Intel is finding out firsthand how difficult it is to please both its own country and China. According to the New York Times, Intel has apologized on Chinese social media after sending local suppliers a letter stating that it will not use workers or products from the Xinjiang area. The corporation stated that it was complying with US sanctions against the province, rather than expressing a political position as certain social media users, celebrities, and nationalist media had implied.
Following persistent allegations that the Chinese government was oppressing the Uyghur Muslim people in Xinjiang, the US imposed sanctions. China has been accused by several of violating human rights, including forced labor, detention camps, and continual surveillance. The charges have been refuted by China for a long time. Intel processors were found in both a spying-oriented supercomputing facility and surveillance systems obtained over a blocklist prohibiting access to US technology, suggesting that the company may have played a part in the infractions. Intel claimed it had no knowledge that China was abusing its hardware.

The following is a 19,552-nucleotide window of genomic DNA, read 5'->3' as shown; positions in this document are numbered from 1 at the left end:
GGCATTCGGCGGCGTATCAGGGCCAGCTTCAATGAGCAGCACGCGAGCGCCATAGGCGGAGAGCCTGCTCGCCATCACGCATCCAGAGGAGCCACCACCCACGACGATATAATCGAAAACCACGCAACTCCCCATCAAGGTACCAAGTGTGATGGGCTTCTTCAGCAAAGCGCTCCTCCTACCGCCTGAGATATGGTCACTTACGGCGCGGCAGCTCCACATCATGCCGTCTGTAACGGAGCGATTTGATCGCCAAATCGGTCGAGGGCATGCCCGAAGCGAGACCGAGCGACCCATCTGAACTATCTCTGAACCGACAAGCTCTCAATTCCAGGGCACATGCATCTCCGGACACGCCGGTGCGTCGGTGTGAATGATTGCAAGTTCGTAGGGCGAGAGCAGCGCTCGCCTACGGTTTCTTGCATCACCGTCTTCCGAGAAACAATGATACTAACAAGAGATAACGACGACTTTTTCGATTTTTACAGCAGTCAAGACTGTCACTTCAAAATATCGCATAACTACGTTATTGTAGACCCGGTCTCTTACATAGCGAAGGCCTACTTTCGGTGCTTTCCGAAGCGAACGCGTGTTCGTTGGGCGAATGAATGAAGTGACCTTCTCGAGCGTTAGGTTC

The outrage highlights the delicate balancing act that Intel, Apple, and other American IT companies must perform when operating in China. They must adhere to US sanctions (as Intel will do here) and frequently want to be perceived as supporting American civil and human rights, but they also fear losing a large source of cash if they annoy a Chinese government eager to silence dissent. To keep their business in China, companies have deleted features, migrated data storage, and created various exclusions. Intel won’t be forced to make a decision based on the letter, but it doesn’t have much wiggle room in these instances.